When meeting Susumu Kakebe, a Japanese forestry expert, one could easily mistake him for a local Chinese villager working on a nearby hillside - weathered face and hands, plain pants tucked into muddy plastic boots, a humble smile on his face.
However, when he begins to talk about his ambitious plan to bring vegetation back to the bare mountain slopes that were wrecked by the 2008 Sichuan earthquake, the excitement and confidence of this tree specialist begin to surface.
"We are going to plant walnut, wild jujube and loquat trees on the slopes after we consolidate the hillsides with cascades of earth banks," said Kakebe. "Soon, the mountain will turn green again, and the trees will bear fruits."
About 400,000 hectares of forest were lost when the 8.0-magnitude earthquake crumpled terrain across the eastern edge of the Tibetan Platau, killing nearly 90,000 people in surrounding towns and villages.
After nearly three years of reconstruction, brand-new and solidly built towns have sprung up from the debris, while children have moved out of temporary shelters and walked into modernized schools. Yet the mountain still bears witness to the horrors and its scars have not healed as well. In some places where slopes collapsed during the earthquake, little green is visible. Summer rains caused renewed landslides again in eroded areas, further revealing the bare rocks and ridges.
Kakebe is part of a five-year forest recovery project that started last year. With a grant from Japan and funding from the Chinese government, Japanese experts will help kick-start several demonstration projects in Beichuan, Wenchuan and Mianzhu.
The hillside project in Beichuan is located in the town of Leigu. Dozens of local farmers were hired to build embankments held up by iron wires, bamboo meshes or earth bags. The first phase, involving about 1.7 hectares of slopes, has been completed.
The farmers say they are impressed by the devotion and working style of the Japanese experts.
"Kakebe is very strict with the details of our work," said Mou Qihuai, a local farmer. "He went to buy the iron wires in person because of quality concerns. And he does the same work we do, such as moving stones and earth around."
Farmers will be assigned to look after the orchards after completion. When the trees grow up and bear fruit, they will share the profits made from their sale.
Jiang Libin, director of the Beichuan Forestry Bureau, admitted that the expenditure on each of the demonstration projects may not be applicable to other similarly deforested landscapes in quake-hit areas. Local governments usually have only thousands of yuan to spend per hectare, as opposed with the hundreds of thousands of yuan per hectare financed by the Japanese.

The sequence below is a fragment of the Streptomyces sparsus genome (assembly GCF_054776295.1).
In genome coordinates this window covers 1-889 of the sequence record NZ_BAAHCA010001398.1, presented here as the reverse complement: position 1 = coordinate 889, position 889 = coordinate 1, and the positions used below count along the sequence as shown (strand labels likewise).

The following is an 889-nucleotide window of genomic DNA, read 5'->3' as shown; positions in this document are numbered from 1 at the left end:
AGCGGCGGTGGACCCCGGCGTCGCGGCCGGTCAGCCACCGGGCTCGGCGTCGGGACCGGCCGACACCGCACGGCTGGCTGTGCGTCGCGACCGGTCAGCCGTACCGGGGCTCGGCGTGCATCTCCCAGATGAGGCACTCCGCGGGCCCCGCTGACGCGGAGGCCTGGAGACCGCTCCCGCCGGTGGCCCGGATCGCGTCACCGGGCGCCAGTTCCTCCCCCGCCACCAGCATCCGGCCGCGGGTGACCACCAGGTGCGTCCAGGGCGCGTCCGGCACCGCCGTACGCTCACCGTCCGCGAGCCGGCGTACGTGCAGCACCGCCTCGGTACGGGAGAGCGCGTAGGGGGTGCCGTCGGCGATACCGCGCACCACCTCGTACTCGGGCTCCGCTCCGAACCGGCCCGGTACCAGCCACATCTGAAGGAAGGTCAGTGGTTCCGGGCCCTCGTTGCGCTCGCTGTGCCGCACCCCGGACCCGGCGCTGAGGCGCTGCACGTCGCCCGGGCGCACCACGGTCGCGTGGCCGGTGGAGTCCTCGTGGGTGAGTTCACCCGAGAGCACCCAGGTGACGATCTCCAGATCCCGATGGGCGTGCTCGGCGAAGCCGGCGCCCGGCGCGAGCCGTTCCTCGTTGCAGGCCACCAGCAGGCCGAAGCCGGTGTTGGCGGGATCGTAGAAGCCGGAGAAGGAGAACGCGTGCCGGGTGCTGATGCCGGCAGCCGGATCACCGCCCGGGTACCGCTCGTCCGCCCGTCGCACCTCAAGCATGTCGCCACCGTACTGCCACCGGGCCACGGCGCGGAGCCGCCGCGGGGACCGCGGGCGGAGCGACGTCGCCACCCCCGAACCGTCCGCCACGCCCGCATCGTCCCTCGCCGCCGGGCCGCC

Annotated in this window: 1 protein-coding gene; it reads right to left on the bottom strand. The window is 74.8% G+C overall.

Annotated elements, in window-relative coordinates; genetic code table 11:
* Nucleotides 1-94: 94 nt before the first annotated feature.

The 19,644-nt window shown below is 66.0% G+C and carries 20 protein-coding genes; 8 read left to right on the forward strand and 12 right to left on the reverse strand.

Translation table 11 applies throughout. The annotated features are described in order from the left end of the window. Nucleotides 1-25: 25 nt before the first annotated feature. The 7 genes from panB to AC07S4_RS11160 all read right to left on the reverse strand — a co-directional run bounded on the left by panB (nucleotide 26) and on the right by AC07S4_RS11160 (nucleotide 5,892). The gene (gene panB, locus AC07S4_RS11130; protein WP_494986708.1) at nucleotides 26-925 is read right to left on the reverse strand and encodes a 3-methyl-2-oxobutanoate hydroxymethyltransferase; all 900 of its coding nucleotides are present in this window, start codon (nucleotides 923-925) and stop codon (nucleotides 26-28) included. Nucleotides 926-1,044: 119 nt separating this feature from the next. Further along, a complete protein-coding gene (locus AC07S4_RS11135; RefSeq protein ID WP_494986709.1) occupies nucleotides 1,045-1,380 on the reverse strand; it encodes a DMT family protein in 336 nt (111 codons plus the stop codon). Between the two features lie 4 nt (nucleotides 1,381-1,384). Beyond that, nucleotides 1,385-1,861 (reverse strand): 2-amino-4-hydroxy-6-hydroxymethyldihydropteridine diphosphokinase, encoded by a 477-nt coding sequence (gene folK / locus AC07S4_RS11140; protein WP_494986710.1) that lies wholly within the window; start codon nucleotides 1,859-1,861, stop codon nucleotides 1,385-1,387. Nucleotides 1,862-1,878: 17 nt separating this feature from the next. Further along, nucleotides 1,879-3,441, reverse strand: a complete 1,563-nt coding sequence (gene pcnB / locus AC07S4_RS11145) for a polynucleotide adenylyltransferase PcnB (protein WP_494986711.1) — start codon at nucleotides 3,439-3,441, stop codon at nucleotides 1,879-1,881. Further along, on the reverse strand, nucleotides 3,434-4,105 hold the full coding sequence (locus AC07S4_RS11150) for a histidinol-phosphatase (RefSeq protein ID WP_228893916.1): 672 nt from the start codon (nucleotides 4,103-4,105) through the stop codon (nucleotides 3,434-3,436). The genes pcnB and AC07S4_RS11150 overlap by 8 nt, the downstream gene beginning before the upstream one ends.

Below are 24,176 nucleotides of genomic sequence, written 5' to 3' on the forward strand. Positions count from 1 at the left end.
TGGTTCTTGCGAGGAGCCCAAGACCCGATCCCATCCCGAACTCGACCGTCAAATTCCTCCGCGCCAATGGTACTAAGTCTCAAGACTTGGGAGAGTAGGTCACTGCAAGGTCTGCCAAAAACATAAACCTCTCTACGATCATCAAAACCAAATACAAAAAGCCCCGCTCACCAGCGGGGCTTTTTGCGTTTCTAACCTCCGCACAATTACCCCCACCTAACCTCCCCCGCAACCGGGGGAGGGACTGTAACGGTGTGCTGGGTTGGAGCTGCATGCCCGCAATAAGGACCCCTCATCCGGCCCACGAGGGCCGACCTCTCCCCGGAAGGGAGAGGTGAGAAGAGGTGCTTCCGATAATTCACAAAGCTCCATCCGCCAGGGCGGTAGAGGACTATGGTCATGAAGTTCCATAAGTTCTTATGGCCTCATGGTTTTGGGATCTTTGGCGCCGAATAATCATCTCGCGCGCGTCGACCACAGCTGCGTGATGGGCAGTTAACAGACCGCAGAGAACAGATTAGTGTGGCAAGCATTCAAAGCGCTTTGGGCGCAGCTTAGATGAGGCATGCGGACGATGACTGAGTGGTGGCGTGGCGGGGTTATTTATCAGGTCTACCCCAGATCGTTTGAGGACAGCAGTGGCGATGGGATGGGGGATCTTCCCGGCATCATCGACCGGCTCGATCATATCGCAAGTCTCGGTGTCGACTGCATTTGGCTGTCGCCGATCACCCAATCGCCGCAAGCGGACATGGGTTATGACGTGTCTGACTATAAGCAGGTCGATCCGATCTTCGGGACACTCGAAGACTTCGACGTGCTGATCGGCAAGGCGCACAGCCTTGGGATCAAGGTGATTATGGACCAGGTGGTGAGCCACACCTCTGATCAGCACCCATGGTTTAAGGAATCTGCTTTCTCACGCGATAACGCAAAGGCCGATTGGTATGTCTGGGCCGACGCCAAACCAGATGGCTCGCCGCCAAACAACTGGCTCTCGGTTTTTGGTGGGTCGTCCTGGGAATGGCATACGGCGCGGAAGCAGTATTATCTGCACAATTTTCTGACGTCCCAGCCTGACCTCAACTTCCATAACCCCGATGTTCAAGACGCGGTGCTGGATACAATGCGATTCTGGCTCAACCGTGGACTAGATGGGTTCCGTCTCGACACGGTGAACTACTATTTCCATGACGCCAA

"However, these projects are still very useful for us to learn advanced techniques for forestry recovery," Jiang said, adding that the new methods can be applied to key spots, such as ecologically weak places and those close to densely populated areas.
These projects and the related training programs for Chinese officials and engineers will be critical in changing local people's understanding of forestry protection, said Jiang.
A first group of 10 forestry management representatives, including one from Beichuan, completed a three-week training program in Japan last year. Their studies included forestry recovery concept and planning, and witnessed systematic recovery projects in a country with long experience of earthquake relief.
The forestry and vegetation recovery program is one of four earthquake-aid programs led by the Japan International Cooperation Agency, known as JICA. The other training programs feature earthquake emergency response, earthquake-resistant construction technology and mental health assistance.
A series of training classes have been hosted by the All-China Women's Federation and JICA since 2009, targeted to local officials, school teachers and medical workers among others.
"The mental health assistance program is not as visible as the forestry recovery program, in which you can clearly see large-scale physical changes," said Japanese mental health expert Atsuro Tsutsumi. "But we'll keep working with our Chinese colleagues, not only smoothing out the scars on the landscape, but also the scars in people's minds."
Sadly, before Tsutsumi, Kakebe and other Japanese experts could finish their projects in China and return home, an even more devastating earthquake has hit their home country.
However, JICA said Sunday that these experts would stay in Sichuan and continue their work.